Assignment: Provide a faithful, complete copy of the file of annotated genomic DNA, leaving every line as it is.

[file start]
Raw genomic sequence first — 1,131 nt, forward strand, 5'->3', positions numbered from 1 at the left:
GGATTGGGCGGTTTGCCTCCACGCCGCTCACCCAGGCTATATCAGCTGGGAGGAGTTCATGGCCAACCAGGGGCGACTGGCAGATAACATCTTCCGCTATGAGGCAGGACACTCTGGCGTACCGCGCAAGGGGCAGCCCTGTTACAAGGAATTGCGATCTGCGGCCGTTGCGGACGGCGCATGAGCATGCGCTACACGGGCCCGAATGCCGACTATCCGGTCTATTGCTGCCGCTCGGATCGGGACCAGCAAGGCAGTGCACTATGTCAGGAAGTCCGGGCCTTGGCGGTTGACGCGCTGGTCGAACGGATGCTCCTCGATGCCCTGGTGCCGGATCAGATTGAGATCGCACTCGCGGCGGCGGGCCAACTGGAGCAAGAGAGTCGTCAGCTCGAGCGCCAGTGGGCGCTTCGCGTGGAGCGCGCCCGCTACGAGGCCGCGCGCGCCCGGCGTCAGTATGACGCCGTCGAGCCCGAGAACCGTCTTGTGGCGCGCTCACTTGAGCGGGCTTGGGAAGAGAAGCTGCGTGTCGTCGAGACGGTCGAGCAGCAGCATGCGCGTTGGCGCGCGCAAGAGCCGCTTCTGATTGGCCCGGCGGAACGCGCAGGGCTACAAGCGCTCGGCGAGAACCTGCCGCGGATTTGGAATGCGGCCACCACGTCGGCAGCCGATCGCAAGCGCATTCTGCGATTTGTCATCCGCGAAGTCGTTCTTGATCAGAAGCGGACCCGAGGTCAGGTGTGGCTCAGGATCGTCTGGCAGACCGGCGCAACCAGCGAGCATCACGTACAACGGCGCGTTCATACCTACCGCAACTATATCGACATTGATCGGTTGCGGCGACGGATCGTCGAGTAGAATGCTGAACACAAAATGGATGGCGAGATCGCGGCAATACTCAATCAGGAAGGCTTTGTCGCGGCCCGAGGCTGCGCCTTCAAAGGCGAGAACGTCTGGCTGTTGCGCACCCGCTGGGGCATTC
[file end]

Raw genomic sequence first — 1,131 nt, forward strand, 5'->3', positions numbered from 1 at the left:
GGATTGGGCGGTTTGCCTCCACGCCGCTCACCCAGGCTATATCAGCTGGGAGGAGTTCATGGCCAACCAGGGGCGACTGGCAGATAACATCTTCCGCTATGAGGCAGGACACTCTGGCGTACCGCGCAAGGGGCAGCCCTGTTACAAGGAATTGCGATCTGCGGCCGTTGCGGACGGCGCATGAGCATGCGCTACACGGGCCCGAATGCCGACTATCCGGTCTATTGCTGCCGCTCGGATCGGGACCAGCAAGGCAGTGCACTATGTCAGGAAGTCCGGGCCTTGGCGGTTGACGCGCTGGTCGAACGGATGCTCCTCGATGCCCTGGTGCCGGATCAGATTGAGATCGCACTCGCGGCGGCGGGCCAACTGGAGCAAGAGAGTCGTCAGCTCGAGCGCCAGTGGGCGCTTCGCGTGGAGCGCGCCCGCTACGAGGCCGCGCGCGCCCGGCGTCAGTATGACGCCGTCGAGCCCGAGAACCGTCTTGTGGCGCGCTCACTTGAGCGGGCTTGGGAAGAGAAGCTGCGTGTCGTCGAGACGGTCGAGCAGCAGCATGCGCGTTGGCGCGCGCAAGAGCCGCTTCTGATTGGCCCGGCGGAACGCGCAGGGCTACAAGCGCTCGGCGAGAACCTGCCGCGGATTTGGAATGCGGCCACCACGTCGGCAGCCGATCGCAAGCGCATTCTGCGATTTGTCATCCGCGAAGTCGTTCTTGATCAGAAGCGGACCCGAGGTCAGGTGTGGCTCAGGATCGTCTGGCAGACCGGCGCAACCAGCGAGCATCACGTACAACGGCGCGTTCATACCTACCGCAACTATATCGACATTGATCGGTTGCGGCGACGGATCGTCGAGTAGAATGCTGAACACAAAATGGATGGCGAGATCGCGGCAATACTCAATCAGGAAGGCTTTGTCGCGGCCCGAGGCTGCGCCTTCAAAGGCGAGAACGTCTGGCTGTTGCGCACCCGCTGGGGCATTC